#23 Alex Job Racing/ Emory Motorsports Porsche Crawford: Mike Rockenfeller, Patrick Long, Lucas Luhr.
Photo by Eric Gilbert.
The fastest car for most of the race was the pole sitting No. 23 Alex Job Racing/Emory Motorsports Porsche Crawford of Lucas Luhr, Mike Rockenfeller, and Patrick Long, but a CV boot replacement during the third hour and a broken half shaft during the 17th hour relegated them to third overall, three laps behind the winners. "It's a fact," said Luhr. "If you have too many failures in a 24-hour race, you are not going to win. It has always been like this. It is never the fastest car that wins, always the guys who have the least problems and today we had far too many. I came here to win the race and I pushed. I put everything into it. At one point, we were nine laps down and came back. Everyone one of us drove qualifying laps every lap. We are really disappointed."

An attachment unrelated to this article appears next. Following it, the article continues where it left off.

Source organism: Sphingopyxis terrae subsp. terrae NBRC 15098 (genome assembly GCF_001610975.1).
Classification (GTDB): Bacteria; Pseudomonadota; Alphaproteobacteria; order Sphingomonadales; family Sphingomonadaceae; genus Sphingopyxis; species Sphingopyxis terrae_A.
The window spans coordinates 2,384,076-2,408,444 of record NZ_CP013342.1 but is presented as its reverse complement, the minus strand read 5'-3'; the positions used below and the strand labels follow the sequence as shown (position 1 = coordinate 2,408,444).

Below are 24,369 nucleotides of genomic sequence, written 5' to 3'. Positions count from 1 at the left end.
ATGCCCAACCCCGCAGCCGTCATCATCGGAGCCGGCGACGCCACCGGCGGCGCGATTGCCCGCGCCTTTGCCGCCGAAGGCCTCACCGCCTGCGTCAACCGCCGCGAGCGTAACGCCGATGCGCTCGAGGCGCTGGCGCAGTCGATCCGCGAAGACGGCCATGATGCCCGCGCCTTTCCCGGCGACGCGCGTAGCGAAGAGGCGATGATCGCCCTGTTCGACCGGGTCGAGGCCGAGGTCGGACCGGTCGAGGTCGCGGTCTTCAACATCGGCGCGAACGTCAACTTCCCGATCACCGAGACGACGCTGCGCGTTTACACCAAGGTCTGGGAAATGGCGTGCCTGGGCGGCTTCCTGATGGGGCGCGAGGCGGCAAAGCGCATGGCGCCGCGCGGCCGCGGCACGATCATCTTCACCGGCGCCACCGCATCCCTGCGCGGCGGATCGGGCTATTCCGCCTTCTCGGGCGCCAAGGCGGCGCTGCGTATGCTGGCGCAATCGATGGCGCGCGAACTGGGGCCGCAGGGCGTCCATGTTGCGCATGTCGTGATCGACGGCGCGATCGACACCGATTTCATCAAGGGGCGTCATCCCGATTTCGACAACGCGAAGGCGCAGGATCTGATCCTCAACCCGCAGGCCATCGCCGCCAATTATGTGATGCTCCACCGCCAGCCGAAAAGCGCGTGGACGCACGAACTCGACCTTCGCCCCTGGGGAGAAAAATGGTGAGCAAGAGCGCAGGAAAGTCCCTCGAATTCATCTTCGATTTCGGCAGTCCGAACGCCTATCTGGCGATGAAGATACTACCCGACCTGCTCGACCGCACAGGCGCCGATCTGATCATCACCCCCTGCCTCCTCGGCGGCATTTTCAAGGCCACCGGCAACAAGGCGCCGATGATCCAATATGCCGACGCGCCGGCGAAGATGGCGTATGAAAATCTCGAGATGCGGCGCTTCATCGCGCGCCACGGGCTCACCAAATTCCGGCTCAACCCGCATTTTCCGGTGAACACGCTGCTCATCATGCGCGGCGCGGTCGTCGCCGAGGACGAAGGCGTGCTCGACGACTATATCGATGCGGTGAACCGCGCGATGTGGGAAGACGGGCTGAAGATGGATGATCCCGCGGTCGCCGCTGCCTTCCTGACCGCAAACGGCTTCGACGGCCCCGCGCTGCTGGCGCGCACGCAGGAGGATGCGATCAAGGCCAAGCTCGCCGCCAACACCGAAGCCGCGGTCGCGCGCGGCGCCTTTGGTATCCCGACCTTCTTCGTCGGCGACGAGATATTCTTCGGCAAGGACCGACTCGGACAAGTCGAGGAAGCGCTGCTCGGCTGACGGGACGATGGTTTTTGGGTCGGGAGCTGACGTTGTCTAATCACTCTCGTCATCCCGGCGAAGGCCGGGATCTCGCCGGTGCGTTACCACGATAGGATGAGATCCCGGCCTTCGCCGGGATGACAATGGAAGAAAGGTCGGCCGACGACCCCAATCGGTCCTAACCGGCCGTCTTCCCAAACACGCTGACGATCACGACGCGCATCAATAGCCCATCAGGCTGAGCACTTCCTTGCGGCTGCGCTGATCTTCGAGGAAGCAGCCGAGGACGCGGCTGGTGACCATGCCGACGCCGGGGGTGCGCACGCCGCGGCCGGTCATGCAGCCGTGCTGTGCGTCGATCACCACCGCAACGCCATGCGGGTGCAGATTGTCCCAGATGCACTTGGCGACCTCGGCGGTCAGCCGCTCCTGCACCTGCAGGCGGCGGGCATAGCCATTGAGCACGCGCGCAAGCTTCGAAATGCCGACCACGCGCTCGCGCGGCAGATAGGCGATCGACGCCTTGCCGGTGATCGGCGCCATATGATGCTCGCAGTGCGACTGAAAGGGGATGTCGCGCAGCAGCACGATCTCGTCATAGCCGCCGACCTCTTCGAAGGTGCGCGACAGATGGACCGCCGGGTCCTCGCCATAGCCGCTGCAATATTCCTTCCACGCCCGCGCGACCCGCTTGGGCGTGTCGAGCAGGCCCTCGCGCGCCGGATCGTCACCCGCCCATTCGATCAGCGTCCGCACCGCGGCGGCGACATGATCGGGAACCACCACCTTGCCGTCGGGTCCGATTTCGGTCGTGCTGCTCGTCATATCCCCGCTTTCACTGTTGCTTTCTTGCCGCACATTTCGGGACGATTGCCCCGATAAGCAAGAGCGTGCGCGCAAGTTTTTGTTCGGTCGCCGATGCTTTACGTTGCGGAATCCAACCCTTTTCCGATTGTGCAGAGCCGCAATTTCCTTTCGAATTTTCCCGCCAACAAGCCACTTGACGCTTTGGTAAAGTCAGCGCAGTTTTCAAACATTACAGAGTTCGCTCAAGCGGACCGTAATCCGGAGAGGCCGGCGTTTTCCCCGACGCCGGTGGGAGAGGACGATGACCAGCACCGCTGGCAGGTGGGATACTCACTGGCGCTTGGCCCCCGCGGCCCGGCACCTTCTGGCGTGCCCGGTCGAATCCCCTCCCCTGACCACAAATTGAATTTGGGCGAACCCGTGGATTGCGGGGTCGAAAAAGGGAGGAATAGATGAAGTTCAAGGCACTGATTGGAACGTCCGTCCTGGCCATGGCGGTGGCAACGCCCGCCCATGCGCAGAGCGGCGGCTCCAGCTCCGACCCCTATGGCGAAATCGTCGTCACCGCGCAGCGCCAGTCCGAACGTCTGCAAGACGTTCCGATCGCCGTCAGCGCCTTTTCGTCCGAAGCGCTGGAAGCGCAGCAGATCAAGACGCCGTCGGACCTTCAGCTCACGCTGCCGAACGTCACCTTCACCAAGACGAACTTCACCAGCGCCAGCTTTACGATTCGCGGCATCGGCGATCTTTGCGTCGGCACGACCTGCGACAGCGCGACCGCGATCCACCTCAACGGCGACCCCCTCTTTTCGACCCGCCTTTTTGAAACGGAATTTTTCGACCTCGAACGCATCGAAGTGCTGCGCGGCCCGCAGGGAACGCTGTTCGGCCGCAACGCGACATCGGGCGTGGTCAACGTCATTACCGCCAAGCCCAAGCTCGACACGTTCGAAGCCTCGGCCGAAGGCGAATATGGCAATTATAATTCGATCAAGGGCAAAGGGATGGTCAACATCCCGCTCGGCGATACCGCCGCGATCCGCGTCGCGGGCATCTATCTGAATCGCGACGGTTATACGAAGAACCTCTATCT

A cut tire with less than five minutes remaining cost the No. 58 Brumos Racing Porsche Fabcar driven by David Donohue, Darren Law, and Sascha Maassen a podium finish. They ended up fourth, one lap adrift of the No. 23 car. "It was a great run," said Law. "We have a new. It's so much better. We're a lot more competitive. I think we really showed that we're back in the hunt. The team has done a great job. We had our ups and downs just like everybody. There were water cooling issues and at the end I was saving the car because the motor was running hot. I'm just so upset. In the very end, I got hit by the Ganassi car and I have no clue why. They were two laps up and there was no need for them to push the issue at all. I'm sure he had to see that we were going slow; but I don't know for sure but I think that's the issue that cut the tire. It's just so unfortunate. We had a podium. We were there. The Job car wouldn't have caught us. So it's a little disappointing. But I guess if I look at the bright side, we're coming away with fourth-place points; which is a good start to the season; better than we've had in years. So were happy about that."